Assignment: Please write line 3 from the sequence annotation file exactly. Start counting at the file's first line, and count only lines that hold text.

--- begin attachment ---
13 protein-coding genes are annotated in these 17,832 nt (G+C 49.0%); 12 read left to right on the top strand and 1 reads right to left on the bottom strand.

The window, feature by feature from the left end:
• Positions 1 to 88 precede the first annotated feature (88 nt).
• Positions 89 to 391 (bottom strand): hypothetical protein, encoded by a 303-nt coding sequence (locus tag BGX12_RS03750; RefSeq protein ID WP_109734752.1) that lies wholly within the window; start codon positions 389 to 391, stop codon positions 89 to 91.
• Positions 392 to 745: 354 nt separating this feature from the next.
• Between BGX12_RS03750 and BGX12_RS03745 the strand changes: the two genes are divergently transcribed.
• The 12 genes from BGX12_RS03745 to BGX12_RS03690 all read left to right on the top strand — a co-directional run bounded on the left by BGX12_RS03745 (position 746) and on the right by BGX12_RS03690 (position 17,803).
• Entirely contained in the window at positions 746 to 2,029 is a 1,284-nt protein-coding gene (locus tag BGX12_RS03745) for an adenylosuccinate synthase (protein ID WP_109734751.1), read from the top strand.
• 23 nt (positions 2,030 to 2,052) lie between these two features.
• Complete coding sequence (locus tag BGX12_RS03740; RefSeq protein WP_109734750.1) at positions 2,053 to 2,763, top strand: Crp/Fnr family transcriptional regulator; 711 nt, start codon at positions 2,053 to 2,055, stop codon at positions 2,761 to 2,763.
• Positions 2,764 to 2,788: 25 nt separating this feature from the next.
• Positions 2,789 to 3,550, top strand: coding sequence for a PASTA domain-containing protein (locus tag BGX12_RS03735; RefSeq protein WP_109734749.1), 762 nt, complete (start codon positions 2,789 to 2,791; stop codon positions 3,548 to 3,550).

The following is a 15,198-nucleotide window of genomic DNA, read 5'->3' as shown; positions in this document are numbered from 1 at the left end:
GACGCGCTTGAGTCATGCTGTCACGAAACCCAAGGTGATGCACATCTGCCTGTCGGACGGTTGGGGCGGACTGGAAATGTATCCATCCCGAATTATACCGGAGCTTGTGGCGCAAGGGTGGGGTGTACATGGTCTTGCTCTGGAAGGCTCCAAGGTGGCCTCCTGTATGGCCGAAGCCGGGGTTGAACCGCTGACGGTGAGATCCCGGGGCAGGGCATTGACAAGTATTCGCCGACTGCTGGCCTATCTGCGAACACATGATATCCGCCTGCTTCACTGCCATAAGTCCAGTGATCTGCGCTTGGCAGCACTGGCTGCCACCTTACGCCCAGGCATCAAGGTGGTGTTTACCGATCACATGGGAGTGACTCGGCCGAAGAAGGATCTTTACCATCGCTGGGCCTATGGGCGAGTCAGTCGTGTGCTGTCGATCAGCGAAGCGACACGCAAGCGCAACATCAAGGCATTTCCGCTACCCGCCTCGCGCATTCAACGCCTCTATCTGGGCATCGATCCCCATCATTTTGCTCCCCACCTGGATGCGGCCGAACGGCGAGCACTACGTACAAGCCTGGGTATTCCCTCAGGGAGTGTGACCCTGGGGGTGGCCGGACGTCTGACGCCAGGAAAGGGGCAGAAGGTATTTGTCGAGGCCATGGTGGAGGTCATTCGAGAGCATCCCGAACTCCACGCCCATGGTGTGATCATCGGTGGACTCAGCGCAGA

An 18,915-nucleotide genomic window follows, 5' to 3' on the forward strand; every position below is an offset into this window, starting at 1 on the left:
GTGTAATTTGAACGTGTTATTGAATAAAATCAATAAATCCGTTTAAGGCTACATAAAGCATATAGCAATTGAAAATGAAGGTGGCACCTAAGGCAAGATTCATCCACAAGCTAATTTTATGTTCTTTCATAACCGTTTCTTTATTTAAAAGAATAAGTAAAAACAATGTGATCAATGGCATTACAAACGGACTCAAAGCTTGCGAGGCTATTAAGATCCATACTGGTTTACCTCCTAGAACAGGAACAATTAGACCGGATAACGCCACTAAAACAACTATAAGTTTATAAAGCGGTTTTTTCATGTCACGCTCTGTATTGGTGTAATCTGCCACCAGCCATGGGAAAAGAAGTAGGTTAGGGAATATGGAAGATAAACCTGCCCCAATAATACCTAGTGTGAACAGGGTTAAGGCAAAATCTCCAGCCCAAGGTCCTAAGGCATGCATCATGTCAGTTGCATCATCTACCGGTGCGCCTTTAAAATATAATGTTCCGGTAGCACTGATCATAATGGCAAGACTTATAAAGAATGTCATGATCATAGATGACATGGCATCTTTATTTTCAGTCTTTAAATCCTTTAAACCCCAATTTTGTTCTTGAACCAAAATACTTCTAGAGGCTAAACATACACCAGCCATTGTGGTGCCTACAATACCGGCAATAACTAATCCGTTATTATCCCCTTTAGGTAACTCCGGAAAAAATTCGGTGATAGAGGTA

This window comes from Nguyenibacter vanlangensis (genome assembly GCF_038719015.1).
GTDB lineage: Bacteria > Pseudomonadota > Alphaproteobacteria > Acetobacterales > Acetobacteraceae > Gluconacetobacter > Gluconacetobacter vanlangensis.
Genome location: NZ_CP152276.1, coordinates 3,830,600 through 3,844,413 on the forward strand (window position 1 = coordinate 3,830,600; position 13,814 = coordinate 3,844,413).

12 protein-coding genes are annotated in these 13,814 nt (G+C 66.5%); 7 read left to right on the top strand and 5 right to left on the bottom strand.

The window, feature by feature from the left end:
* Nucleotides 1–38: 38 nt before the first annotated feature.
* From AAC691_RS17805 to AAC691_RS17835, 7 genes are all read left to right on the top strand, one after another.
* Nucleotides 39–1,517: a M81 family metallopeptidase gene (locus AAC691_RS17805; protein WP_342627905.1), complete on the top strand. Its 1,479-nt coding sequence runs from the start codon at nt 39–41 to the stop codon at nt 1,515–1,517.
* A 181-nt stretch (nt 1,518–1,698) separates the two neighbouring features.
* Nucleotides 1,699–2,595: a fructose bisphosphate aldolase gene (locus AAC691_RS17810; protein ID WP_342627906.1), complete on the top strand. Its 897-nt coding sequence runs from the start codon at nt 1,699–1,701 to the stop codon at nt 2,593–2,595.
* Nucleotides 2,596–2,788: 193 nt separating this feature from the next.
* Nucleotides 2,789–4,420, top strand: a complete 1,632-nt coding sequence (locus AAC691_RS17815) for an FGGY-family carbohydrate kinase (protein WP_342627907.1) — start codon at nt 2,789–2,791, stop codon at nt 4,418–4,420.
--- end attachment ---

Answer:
• Positions 1 to 88 precede the first annotated feature (88 nt).